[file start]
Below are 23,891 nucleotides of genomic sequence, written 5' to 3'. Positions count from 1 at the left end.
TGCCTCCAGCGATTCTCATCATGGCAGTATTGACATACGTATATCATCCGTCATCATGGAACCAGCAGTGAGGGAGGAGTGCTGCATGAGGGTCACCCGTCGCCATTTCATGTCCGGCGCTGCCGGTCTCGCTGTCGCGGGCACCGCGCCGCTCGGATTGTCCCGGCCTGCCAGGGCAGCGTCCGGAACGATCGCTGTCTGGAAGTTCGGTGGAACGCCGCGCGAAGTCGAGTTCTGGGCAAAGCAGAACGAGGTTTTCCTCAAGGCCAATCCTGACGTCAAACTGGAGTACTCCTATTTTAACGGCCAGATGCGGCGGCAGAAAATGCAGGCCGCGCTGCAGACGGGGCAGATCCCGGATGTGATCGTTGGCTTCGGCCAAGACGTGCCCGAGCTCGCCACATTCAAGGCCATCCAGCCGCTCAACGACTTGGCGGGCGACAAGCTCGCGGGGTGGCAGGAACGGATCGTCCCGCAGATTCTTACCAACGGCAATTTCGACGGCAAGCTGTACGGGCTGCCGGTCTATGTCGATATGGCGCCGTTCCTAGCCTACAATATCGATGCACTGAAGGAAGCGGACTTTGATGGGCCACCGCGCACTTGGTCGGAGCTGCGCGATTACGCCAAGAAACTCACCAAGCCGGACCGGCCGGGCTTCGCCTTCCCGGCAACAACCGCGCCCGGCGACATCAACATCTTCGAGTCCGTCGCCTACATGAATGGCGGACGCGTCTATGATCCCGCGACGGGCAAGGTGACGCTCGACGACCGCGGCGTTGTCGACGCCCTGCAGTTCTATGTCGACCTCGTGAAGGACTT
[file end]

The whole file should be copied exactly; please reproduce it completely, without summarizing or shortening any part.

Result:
Below are 23,891 nucleotides of genomic sequence, written 5' to 3'. Positions count from 1 at the left end.
TGCCTCCAGCGATTCTCATCATGGCAGTATTGACATACGTATATCATCCGTCATCATGGAACCAGCAGTGAGGGAGGAGTGCTGCATGAGGGTCACCCGTCGCCATTTCATGTCCGGCGCTGCCGGTCTCGCTGTCGCGGGCACCGCGCCGCTCGGATTGTCCCGGCCTGCCAGGGCAGCGTCCGGAACGATCGCTGTCTGGAAGTTCGGTGGAACGCCGCGCGAAGTCGAGTTCTGGGCAAAGCAGAACGAGGTTTTCCTCAAGGCCAATCCTGACGTCAAACTGGAGTACTCCTATTTTAACGGCCAGATGCGGCGGCAGAAAATGCAGGCCGCGCTGCAGACGGGGCAGATCCCGGATGTGATCGTTGGCTTCGGCCAAGACGTGCCCGAGCTCGCCACATTCAAGGCCATCCAGCCGCTCAACGACTTGGCGGGCGACAAGCTCGCGGGGTGGCAGGAACGGATCGTCCCGCAGATTCTTACCAACGGCAATTTCGACGGCAAGCTGTACGGGCTGCCGGTCTATGTCGATATGGCGCCGTTCCTAGCCTACAATATCGATGCACTGAAGGAAGCGGACTTTGATGGGCCACCGCGCACTTGGTCGGAGCTGCGCGATTACGCCAAGAAACTCACCAAGCCGGACCGGCCGGGCTTCGCCTTCCCGGCAACAACCGCGCCCGGCGACATCAACATCTTCGAGTCCGTCGCCTACATGAATGGCGGACGCGTCTATGATCCCGCGACGGGCAAGGTGACGCTCGACGACCGCGGCGTTGTCGACGCCCTGCAGTTCTATGTCGACCTCGTGAAGGACTT